Rugby League: Wigan aim to gloss over the dark times: Central Park is beset by problems

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The Independent Online
THE concept of a crisis is a relative one. At Wigan, it means reaching two finals and lying third in the league.

'Any club would change places with us,' the Wigan chairman, Jack Robinson, said, but, as he knows all too well, that glosses over a deterioration in the way things are done both on and off the field that has ceased to be worrying and is becoming alarming.

In the last nine days, Wigan have lost two vital league matches - which does not sound too bad until you consider that they have fans who have never witnessed such events - and have come their closest yet to acknowledging that matters behind the scenes are a mess.

John Dorahy, who would be most Wigan fans' choice for scapegoat, has come out and admitted that there is factional infighting at the level of the board and of the players.

Both he and Robinson now concede that some players have not been giving their best. Dorahy also makes the startling claim that one director has placed a bet on Wigan losing one particular match.

Rugby league is not a game that you can play to any standard with this sort of distraction; perhaps the surprise is that, amid the recent dross, there has been the occasional glimpse of the old Wigan.

Even the circumstances of the good performances can be turned in such a way as to undermine Dorahy. The popular explanation for the dominant display against Castleford in the semi-final of the Silk Cut Challenge Cup was that the senior players took over tactics and team selection.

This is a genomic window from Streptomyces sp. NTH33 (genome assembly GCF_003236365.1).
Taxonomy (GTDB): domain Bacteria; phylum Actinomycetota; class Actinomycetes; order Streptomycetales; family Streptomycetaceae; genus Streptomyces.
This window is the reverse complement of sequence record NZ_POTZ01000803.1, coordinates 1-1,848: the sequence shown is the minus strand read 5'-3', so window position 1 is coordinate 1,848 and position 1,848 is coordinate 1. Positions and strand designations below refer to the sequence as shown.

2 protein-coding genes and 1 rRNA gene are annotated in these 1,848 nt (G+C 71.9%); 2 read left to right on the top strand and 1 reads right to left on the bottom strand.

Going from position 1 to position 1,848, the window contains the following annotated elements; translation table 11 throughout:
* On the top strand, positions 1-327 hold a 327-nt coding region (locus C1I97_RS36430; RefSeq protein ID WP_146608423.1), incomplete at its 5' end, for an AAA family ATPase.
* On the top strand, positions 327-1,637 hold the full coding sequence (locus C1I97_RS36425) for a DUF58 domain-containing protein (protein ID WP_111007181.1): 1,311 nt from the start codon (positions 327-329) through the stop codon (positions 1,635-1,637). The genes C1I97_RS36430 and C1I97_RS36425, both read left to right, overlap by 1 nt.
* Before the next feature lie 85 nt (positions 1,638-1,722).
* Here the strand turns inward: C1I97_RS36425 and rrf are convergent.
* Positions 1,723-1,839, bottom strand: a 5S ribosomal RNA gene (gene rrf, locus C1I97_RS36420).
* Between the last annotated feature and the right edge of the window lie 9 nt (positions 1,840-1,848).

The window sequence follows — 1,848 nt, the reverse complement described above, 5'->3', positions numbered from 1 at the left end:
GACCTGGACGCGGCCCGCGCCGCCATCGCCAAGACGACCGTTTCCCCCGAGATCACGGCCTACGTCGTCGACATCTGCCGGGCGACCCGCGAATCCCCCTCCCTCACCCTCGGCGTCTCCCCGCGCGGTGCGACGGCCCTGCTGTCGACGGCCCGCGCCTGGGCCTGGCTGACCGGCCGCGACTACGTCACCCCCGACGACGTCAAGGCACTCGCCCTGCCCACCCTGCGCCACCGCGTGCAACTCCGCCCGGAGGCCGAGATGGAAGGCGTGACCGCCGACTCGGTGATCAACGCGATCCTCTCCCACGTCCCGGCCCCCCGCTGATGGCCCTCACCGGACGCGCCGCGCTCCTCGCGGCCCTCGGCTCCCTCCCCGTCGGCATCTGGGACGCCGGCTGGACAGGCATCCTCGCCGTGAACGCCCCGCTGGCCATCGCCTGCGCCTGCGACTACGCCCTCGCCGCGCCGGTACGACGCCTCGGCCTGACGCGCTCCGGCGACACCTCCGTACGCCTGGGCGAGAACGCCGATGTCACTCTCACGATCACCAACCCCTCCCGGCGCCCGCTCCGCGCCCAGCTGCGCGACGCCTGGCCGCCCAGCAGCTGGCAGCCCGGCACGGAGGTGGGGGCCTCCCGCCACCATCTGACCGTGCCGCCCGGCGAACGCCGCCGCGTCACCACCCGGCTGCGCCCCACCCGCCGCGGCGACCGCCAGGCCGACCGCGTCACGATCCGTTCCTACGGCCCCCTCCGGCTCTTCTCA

Dorahy's explanation is subtly different. He says it was a case of everyone getting behind him, because of the overriding importance of the game to the club. Cynics say that the promise of the first really big bonus of the season was another factor.

Since then, anyone with eyes has been able to see that the magic ingredient has been missing. Even when Wigan have been winning matches, it has been with a stilted style of play that rarely, for instance, results in Martin Offiah or Jason Robinson getting a running chance on the wings.

The danger of the championship, which they have held for the last four years, slipping away this weekend could be enough to focus minds again. It is still easy to imagine Wigan switching into 'Castleford mode' for the two matches against Bradford later this month.

Losing the title would be a severe trauma - and it would be followed by others. It looks increasingly certain that Wigan will lose two more key players - Frano Botica and Denis Betts - to the Auckland Warriors in New Zealand.

The same antipodean sources which report those defections as fact also insist that someone from Wigan has been in touch with the former Hull and now St George coach, Brian Smith, about his availability.

It is rumour, of course, and Wigan has long been the rumour capital of rugby league. The difference now is that everyone believes all the most far-fetched ones; all the tales of players coming to blows, of shouting matches at training and, most stunning of all, of Wigan finally being on the slide.

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